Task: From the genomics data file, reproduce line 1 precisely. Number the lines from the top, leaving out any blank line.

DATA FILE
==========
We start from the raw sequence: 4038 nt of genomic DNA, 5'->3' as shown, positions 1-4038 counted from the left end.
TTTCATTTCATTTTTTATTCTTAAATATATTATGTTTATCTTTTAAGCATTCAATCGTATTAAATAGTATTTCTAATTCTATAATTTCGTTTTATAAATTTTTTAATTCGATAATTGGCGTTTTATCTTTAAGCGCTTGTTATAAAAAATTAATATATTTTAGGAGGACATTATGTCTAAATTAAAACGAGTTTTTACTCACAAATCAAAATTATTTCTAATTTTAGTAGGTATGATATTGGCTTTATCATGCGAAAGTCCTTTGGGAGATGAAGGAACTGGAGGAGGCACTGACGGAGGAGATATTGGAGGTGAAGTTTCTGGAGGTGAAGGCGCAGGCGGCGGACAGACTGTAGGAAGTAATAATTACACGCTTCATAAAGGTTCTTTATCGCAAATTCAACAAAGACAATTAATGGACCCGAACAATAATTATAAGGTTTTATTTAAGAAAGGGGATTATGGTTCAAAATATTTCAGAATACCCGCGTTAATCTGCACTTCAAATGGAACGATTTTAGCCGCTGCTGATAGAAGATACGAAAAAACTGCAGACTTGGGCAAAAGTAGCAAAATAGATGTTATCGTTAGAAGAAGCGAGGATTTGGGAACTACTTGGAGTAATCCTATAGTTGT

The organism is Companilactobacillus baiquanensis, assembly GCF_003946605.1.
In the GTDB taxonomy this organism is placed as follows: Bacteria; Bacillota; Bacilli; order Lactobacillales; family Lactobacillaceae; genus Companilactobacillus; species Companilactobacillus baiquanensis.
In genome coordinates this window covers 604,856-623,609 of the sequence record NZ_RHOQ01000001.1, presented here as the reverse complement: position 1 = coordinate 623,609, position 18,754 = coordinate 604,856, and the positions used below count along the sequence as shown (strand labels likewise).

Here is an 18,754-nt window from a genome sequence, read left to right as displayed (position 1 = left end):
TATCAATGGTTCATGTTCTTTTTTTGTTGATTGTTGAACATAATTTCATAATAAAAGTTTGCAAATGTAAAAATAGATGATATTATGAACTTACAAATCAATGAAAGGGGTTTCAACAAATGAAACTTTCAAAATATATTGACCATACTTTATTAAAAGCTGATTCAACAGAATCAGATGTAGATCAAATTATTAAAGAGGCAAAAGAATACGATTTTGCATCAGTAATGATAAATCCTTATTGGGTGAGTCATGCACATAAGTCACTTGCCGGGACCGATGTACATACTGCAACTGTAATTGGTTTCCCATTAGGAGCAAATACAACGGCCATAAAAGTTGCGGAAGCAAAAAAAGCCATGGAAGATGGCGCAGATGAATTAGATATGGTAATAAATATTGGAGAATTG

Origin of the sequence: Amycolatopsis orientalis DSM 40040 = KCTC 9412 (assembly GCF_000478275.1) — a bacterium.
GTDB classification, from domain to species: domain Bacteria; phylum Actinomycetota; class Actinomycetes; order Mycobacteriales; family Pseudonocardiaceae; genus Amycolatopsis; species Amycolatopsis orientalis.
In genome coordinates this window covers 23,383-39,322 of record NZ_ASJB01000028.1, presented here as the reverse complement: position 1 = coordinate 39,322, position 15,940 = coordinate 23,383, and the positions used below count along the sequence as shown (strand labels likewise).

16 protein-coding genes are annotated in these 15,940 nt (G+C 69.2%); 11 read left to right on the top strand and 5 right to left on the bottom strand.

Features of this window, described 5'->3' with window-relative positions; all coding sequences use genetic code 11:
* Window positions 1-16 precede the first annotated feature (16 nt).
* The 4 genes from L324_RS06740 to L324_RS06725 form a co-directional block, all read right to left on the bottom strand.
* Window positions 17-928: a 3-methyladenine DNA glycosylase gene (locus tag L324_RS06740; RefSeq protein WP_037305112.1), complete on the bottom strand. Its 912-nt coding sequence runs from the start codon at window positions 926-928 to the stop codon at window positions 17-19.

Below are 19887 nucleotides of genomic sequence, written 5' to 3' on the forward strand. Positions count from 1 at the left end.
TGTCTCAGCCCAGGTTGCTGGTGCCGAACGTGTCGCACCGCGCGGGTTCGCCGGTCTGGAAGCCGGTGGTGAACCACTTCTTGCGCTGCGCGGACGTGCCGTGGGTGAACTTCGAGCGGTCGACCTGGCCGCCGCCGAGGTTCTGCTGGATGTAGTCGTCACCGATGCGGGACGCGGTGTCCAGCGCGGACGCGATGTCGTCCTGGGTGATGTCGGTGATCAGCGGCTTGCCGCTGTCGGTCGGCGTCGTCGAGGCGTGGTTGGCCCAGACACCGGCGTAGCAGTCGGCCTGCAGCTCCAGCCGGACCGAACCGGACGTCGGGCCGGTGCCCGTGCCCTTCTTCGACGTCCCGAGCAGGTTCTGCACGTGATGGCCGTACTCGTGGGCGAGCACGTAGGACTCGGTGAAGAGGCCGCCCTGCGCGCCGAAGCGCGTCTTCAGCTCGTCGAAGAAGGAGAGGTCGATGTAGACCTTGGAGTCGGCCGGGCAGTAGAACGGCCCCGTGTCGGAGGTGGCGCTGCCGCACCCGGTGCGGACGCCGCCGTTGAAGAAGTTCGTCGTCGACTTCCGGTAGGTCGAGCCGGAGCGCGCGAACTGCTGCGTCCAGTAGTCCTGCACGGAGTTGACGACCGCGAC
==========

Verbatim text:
We start from the raw sequence: 4038 nt of genomic DNA, 5'->3' as shown, positions 1-4038 counted from the left end.